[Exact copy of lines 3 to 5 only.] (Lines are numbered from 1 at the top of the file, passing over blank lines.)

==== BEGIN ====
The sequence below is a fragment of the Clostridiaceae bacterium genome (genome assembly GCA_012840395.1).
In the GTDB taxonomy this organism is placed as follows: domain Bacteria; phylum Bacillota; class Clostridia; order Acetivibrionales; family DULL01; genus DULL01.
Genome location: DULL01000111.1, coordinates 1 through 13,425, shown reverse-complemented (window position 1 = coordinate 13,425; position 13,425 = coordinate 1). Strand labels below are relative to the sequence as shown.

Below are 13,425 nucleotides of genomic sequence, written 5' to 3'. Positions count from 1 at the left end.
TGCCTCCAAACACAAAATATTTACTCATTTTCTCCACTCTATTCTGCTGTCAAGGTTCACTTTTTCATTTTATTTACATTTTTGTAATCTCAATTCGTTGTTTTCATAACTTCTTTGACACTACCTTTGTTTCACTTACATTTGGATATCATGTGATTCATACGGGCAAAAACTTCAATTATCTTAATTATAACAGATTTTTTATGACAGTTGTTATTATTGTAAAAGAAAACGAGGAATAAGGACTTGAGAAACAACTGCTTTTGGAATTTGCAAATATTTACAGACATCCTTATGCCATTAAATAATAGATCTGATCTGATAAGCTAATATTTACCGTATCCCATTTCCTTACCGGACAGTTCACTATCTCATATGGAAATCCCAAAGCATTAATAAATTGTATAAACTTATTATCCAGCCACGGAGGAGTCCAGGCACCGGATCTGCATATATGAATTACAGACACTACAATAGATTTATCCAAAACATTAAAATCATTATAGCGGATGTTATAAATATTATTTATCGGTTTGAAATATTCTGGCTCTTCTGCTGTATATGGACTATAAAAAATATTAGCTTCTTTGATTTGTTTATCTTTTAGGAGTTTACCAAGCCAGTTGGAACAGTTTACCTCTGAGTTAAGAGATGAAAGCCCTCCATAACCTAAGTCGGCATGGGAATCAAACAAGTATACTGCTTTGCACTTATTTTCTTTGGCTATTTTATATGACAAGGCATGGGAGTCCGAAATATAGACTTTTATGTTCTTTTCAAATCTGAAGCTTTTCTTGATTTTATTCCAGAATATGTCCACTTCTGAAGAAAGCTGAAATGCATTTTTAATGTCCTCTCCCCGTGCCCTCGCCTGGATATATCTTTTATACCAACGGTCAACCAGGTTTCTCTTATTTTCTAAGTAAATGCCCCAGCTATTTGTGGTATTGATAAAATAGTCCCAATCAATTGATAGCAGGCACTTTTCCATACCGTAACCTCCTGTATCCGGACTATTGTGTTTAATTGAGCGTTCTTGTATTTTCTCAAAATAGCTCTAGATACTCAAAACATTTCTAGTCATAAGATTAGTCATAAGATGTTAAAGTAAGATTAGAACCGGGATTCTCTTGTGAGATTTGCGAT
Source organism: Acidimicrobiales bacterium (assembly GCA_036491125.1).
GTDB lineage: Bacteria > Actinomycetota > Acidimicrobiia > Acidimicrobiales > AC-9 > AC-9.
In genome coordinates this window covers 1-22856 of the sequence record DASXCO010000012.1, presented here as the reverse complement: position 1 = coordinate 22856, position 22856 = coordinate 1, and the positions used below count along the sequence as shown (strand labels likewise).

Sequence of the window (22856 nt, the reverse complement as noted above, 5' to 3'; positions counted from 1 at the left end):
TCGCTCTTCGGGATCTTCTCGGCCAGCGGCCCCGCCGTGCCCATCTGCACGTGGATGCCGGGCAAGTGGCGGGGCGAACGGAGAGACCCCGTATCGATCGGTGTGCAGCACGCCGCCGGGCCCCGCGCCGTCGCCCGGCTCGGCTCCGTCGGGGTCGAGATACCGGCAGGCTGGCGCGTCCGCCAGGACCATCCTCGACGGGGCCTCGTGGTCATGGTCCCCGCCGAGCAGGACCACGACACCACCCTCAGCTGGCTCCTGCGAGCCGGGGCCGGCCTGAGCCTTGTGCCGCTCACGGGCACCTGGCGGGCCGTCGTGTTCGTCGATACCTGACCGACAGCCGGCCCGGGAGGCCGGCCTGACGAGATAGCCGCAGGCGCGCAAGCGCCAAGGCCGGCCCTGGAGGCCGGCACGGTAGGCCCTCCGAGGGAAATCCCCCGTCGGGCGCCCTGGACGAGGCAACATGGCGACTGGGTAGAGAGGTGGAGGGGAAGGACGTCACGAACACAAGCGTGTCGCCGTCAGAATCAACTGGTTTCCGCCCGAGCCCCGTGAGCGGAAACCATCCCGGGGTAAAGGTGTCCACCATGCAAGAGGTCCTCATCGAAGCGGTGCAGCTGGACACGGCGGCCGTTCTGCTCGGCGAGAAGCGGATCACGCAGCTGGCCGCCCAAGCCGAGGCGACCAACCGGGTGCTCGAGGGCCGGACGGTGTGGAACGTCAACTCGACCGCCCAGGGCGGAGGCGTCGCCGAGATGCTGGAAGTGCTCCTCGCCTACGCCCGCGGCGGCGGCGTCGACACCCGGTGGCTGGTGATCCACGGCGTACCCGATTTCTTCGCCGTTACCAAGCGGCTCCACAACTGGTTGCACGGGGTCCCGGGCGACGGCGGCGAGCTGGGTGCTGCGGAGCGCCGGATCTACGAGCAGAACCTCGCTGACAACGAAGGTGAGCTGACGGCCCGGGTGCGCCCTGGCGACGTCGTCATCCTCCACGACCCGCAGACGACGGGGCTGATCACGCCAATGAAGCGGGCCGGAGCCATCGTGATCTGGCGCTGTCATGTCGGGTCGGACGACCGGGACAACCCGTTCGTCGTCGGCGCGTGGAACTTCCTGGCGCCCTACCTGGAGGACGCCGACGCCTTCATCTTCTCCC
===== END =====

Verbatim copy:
Genome location: DULL01000111.1, coordinates 1 through 13,425, shown reverse-complemented (window position 1 = coordinate 13,425; position 13,425 = coordinate 1). Strand labels below are relative to the sequence as shown.

Below are 13,425 nucleotides of genomic sequence, written 5' to 3'. Positions count from 1 at the left end.
TGCCTCCAAACACAAAATATTTACTCATTTTCTCCACTCTATTCTGCTGTCAAGGTTCACTTTTTCATTTTATTTACATTTTTGTAATCTCAATTCGTTGTTTTCATAACTTCTTTGACACTACCTTTGTTTCACTTACATTTGGATATCATGTGATTCATACGGGCAAAAACTTCAATTATCTTAATTATAACAGATTTTTTATGACAGTTGTTATTATTGTAAAAGAAAACGAGGAATAAGGACTTGAGAAACAACTGCTTTTGGAATTTGCAAATATTTACAGACATCCTTATGCCATTAAATAATAGATCTGATCTGATAAGCTAATATTTACCGTATCCCATTTCCTTACCGGACAGTTCACTATCTCATATGGAAATCCCAAAGCATTAATAAATTGTATAAACTTATTATCCAGCCACGGAGGAGTCCAGGCACCGGATCTGCATATATGAATTACAGACACTACAATAGATTTATCCAAAACATTAAAATCATTATAGCGGATGTTATAAATATTATTTATCGGTTTGAAATATTCTGGCTCTTCTGCTGTATATGGACTATAAAAAATATTAGCTTCTTTGATTTGTTTATCTTTTAGGAGTTTACCAAGCCAGTTGGAACAGTTTACCTCTGAGTTAAGAGATGAAAGCCCTCCATAACCTAAGTCGGCATGGGAATCAAACAAGTATACTGCTTTGCACTTATTTTCTTTGGCTATTTTATATGACAAGGCATGGGAGTCCGAAATATAGACTTTTATGTTCTTTTCAAATCTGAAGCTTTTCTTGATTTTATTCCAGAATATGTCCACTTCTGAAGAAAGCTGAAATGCATTTTTAATGTCCTCTCCCCGTGCCCTCGCCTGGATATATCTTTTATACCAACGGTCAACCAGGTTTCTCTTATTTTCTAAGTAAATGCCCCAGCTATTTGTGGTATTGATAAAATAGTCCCAATCAATTGATAGCAGGCACTTTTCCATACCGTAACCTCCTGTATCCGGACTATTGTGTTTAATTGAGCGTTCTTGTATTTTCTCAAAATAGCTCTAGATACTCAAAACATTTCTAGTCATAAGATTAGTCATAAGATGTTAAAGTAAGATTAGAACCGGGATTCTCTTGTGAGATTTGCGAT